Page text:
Innovative fundraising in the arts
In an era in which natural disasters provide constant opportunities for humanitarian giving, how do arts institutions convince individuals to part with their hard-earned money in order to expand services, buildings, or acquisitions?
When there is a “donate here” box at your local museum, how much money do you put in the box? Do you put in any at all? Do you do so because you feel that you have to take that physical action or else you’ll look bad? Or maybe you fall into the class of arts appreciators who really want to contribute something in this way. Those boxes are almost always made of clear plexiglass. Why? Because you can see that other people have put money in, and you can see your own donation go in too. This works in a physical space, but what if you want to involve individual (i.e. not just corporate) donors?
This post surveys methods of engaging arts consumers through online and mobile giving and presents relevant case studies.
Between internet and mobile there is a range of donation methods:
- Click to donate online (large or small) + various visualization tactics on an institutional website
- Donation platforms integrated into social networks like Facebook Causes
- Crowdfunding platforms like Kickstarter and others (here’s a great list of crowdfunding platforms including a number of them targetted at arts producers). The latest entry – We Did This – is specifically targetted at arts funding!
- Daily donation: a new type of “groupon” just cropped up – Philanthroper suggests a daily donation “deal” with a profile and financial info. The concept behind this is the same as the small impulse purchase that drives us to buy useless spa coupons.
- Text to donate via sms or land-line phone number – the automated version of the ol’ telethon.
Some interesting donation websites
The million dollar homepage is a project by a 21 year old student entering college and worrying how to pay for it, so he sold a million pixels on a website for 1$ each (minimum purchase was a 10×10 block). Each pixel block is a link and was guaranteed to be online for at least 5 years (but it’s been over 6 now and it’s still up). The result is graphically horrendous but it sure did provide plenty of press for Alex Tew who was interviewed by the Financial Times and newspapers worldwide, and was even attacked (digitally) by hackers demanding a ransom. This project proves that people are willing to spend small amounts of money for visibility or recognition in an innovative digital way.
Can arts organizations do something similar to this? Absolutely! Websites can be made to visualize the results of a capital donation campaign of any sort. For example, a non-profit that funds restorations could ask people to sponsor the cleaning of one centimeter of a painting, or a museum’s expansion plan could be represented by purchasing one brick and showing the building grow upwards.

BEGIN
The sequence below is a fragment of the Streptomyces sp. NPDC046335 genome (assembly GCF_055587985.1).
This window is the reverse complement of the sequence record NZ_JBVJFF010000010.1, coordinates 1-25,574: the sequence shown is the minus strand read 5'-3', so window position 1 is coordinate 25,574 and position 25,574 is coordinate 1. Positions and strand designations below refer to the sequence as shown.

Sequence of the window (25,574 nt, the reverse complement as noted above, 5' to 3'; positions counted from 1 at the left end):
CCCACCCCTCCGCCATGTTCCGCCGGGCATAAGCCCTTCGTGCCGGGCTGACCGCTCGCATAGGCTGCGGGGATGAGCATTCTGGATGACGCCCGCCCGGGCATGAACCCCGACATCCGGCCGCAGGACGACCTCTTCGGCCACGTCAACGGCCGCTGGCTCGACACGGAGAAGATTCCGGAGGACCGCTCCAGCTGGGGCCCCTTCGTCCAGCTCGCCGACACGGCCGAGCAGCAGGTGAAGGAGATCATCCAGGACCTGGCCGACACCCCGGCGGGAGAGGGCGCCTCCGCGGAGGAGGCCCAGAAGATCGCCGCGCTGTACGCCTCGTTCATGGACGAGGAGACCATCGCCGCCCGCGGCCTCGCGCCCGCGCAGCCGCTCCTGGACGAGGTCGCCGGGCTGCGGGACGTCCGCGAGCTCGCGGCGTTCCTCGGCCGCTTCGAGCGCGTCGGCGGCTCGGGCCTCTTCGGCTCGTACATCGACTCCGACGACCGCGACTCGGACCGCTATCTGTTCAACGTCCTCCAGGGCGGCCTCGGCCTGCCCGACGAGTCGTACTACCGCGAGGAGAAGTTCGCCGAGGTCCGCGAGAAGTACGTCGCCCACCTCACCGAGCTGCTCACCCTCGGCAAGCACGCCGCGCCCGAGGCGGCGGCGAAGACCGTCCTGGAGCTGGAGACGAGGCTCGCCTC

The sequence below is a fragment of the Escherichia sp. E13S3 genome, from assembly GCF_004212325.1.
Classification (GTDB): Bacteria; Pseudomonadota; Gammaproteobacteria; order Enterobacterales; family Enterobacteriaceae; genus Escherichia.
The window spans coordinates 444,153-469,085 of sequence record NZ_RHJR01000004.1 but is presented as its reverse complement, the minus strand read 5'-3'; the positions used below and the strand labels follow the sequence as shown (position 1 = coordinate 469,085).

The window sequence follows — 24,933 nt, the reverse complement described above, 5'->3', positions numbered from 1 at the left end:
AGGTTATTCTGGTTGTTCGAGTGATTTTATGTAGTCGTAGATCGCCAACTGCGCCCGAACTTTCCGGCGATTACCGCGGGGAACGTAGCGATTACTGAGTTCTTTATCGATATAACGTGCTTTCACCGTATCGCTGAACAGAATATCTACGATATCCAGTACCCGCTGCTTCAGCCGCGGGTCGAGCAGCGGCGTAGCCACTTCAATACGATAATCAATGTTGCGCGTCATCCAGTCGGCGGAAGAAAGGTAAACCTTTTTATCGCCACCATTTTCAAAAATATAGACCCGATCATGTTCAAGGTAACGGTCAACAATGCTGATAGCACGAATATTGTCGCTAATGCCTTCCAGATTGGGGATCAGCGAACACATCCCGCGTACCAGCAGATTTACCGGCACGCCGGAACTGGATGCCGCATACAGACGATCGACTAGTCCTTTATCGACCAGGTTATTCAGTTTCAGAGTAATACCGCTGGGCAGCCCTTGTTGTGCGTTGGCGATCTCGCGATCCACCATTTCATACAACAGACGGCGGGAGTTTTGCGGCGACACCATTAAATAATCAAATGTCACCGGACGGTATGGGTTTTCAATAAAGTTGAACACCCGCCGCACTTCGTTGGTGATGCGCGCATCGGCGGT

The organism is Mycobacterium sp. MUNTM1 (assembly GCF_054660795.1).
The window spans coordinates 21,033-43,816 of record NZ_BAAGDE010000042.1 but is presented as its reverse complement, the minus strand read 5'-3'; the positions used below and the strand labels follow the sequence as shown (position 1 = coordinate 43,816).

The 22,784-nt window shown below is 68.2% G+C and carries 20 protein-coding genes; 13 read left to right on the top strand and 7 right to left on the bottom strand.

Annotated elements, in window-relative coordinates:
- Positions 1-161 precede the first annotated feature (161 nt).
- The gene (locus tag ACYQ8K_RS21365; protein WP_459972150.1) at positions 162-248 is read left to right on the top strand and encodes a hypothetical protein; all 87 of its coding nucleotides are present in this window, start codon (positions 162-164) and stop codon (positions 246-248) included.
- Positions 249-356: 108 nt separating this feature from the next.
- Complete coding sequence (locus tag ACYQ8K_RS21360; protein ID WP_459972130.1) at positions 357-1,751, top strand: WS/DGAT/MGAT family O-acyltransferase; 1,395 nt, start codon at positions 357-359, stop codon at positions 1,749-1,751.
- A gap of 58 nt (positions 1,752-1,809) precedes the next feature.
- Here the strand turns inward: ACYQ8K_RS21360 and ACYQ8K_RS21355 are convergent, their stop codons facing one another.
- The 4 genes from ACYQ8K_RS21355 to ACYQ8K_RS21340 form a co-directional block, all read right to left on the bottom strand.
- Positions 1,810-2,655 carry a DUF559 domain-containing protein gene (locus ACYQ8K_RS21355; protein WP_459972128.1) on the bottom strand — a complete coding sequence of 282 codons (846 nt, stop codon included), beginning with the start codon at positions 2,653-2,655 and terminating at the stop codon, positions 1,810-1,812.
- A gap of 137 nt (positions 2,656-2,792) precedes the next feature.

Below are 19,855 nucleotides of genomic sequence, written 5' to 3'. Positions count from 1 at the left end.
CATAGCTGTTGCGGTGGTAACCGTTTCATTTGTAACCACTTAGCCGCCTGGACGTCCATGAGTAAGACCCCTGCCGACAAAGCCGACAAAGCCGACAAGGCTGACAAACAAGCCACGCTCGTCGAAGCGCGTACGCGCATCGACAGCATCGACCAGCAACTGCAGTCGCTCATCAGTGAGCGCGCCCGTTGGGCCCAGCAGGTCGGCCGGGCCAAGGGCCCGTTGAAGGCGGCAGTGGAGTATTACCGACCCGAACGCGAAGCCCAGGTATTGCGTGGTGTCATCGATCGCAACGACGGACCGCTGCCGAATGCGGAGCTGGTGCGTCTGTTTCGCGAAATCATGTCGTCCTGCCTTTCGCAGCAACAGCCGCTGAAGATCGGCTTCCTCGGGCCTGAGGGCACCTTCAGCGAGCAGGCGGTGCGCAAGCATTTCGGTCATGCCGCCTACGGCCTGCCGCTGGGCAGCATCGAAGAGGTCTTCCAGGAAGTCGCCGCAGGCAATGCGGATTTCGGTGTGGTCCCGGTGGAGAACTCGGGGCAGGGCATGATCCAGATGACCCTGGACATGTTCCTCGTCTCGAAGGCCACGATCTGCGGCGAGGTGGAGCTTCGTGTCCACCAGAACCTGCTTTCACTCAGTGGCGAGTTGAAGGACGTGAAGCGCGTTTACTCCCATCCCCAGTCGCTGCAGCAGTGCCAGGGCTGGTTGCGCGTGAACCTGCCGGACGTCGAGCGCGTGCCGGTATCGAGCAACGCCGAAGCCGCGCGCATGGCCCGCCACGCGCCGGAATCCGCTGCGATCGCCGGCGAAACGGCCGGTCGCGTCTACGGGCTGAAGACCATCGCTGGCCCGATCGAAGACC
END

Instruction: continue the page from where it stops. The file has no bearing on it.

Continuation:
Another way to visually reinforce giving is to create a narrative that unfolds as people give. That’s what A Girl Story does (Launched June 2010 by ad agency Strawberry Frog). It’s a series of videos about a fictional Indian girl named Tarla who depends on your donations to continue going to school. While the campaign was live, you were only able to see the next step in the videos when the campaign goals were reached.
The current trend seems to point to involving single donors alongside larger campaigns. Not only does this increase potential funding, it also helps engage arts consumers who rightly feel that a piece of what they’ve supported is theirs.
Case study: Louvre purchases Cranach with your help
The Louvre developed a dedicated website to raise 1 milion euros towards the 4 million euro purchase of The Three Graces by Cranach from a private dealer, having already secured the first 3M from large corporate donors. They used the expertise of Studio DeMarque, a digital marketing company who appears to have done the work pro-bono (their logo is in the lower right hand corner of the website). It was an unprecedented success: from November 13 2010 to January 31 2011, they raised 1.2 million euros from 7000 givers whose names will be listed in the gallery that is showing this work right now (March 2 to May 30 2011). In thanks, donors are cited on the website and in the gallery, and they receive a card with free entrance to see the work during those dates.
The guestbook feature allows digital donors to express thanks and provides insight into what motivated them. Dominique T (page 4) expresses admiration for the website itself which he says is a work of art equal and appropriate to the Cranach and thus clearly worth support! People frequently write about their honour and pleasure in being able to participate in the acquisition of the work for a museum that is important to them for many reasons (from the writer who says he’s visited on Sundays for the past 60 years to the commenter from Spain who says she hopes to visit France soon and see the work there).
The excellent website is indeed an essential part of the success of this campaign. It is a rare case of a seamlessly produced and fast-loading use of flash with integrated video. There is text, video, and zoomable photos that help explain why this work is so important, which clearly convinced 7000+ people. Two downsides: there is no link to the Louvre’s main website, and this donation platform is entirely anti-social. Might they have doubled their volume had each person been encouraged to share their action on facebook?
Here’s a “take-away”. Good online funding campaigns:
- have a specific, defined goal (ending date or amount)
- provide specific, visual and multimedia information about exactly what your money will support
- use innovative technology to gain the favour also of the press (and thus expand potential viewership)
- are shareable and take advantage of social media’s ability to influence our actions.